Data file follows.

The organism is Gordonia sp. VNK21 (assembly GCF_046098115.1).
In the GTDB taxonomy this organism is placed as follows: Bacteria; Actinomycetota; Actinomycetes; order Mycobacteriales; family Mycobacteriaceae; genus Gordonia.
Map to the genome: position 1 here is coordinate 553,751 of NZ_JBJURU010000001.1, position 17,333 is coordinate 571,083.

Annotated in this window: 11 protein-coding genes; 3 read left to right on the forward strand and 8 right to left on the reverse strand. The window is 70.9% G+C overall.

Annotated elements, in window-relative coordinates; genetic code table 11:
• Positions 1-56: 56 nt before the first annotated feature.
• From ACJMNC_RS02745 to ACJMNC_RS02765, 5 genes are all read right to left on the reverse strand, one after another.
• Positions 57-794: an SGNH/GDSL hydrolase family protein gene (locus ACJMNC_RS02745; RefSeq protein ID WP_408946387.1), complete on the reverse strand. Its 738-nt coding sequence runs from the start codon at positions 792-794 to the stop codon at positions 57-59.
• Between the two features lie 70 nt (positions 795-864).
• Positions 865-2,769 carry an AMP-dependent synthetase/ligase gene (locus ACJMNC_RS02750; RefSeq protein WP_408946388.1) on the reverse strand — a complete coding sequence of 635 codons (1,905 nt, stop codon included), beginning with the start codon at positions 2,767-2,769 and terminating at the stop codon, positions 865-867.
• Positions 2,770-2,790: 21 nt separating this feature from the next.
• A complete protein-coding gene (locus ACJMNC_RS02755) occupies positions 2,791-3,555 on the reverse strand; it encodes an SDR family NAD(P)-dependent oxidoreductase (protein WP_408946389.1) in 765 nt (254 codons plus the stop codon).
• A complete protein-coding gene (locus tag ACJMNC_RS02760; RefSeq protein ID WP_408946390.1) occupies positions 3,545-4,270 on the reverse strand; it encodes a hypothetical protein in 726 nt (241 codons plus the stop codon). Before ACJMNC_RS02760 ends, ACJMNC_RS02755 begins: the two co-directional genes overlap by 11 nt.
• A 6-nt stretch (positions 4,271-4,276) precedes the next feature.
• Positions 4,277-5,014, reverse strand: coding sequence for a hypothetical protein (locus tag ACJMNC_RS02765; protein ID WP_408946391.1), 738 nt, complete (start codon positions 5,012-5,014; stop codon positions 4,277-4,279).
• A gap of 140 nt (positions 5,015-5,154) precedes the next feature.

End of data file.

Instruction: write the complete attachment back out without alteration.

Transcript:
The organism is Gordonia sp. VNK21 (assembly GCF_046098115.1).
In the GTDB taxonomy this organism is placed as follows: Bacteria; Actinomycetota; Actinomycetes; order Mycobacteriales; family Mycobacteriaceae; genus Gordonia.
Map to the genome: position 1 here is coordinate 553,751 of NZ_JBJURU010000001.1, position 17,333 is coordinate 571,083.

Annotated in this window: 11 protein-coding genes; 3 read left to right on the forward strand and 8 right to left on the reverse strand. The window is 70.9% G+C overall.

Annotated elements, in window-relative coordinates; genetic code table 11:
• Positions 1-56: 56 nt before the first annotated feature.
• From ACJMNC_RS02745 to ACJMNC_RS02765, 5 genes are all read right to left on the reverse strand, one after another.
• Positions 57-794: an SGNH/GDSL hydrolase family protein gene (locus ACJMNC_RS02745; RefSeq protein ID WP_408946387.1), complete on the reverse strand. Its 738-nt coding sequence runs from the start codon at positions 792-794 to the stop codon at positions 57-59.
• Between the two features lie 70 nt (positions 795-864).
• Positions 865-2,769 carry an AMP-dependent synthetase/ligase gene (locus ACJMNC_RS02750; RefSeq protein WP_408946388.1) on the reverse strand — a complete coding sequence of 635 codons (1,905 nt, stop codon included), beginning with the start codon at positions 2,767-2,769 and terminating at the stop codon, positions 865-867.
• Positions 2,770-2,790: 21 nt separating this feature from the next.
• A complete protein-coding gene (locus ACJMNC_RS02755) occupies positions 2,791-3,555 on the reverse strand; it encodes an SDR family NAD(P)-dependent oxidoreductase (protein WP_408946389.1) in 765 nt (254 codons plus the stop codon).
• A complete protein-coding gene (locus tag ACJMNC_RS02760; RefSeq protein ID WP_408946390.1) occupies positions 3,545-4,270 on the reverse strand; it encodes a hypothetical protein in 726 nt (241 codons plus the stop codon). Before ACJMNC_RS02760 ends, ACJMNC_RS02755 begins: the two co-directional genes overlap by 11 nt.
• A 6-nt stretch (positions 4,271-4,276) precedes the next feature.
• Positions 4,277-5,014, reverse strand: coding sequence for a hypothetical protein (locus tag ACJMNC_RS02765; protein ID WP_408946391.1), 738 nt, complete (start codon positions 5,012-5,014; stop codon positions 4,277-4,279).
• A gap of 140 nt (positions 5,015-5,154) precedes the next feature.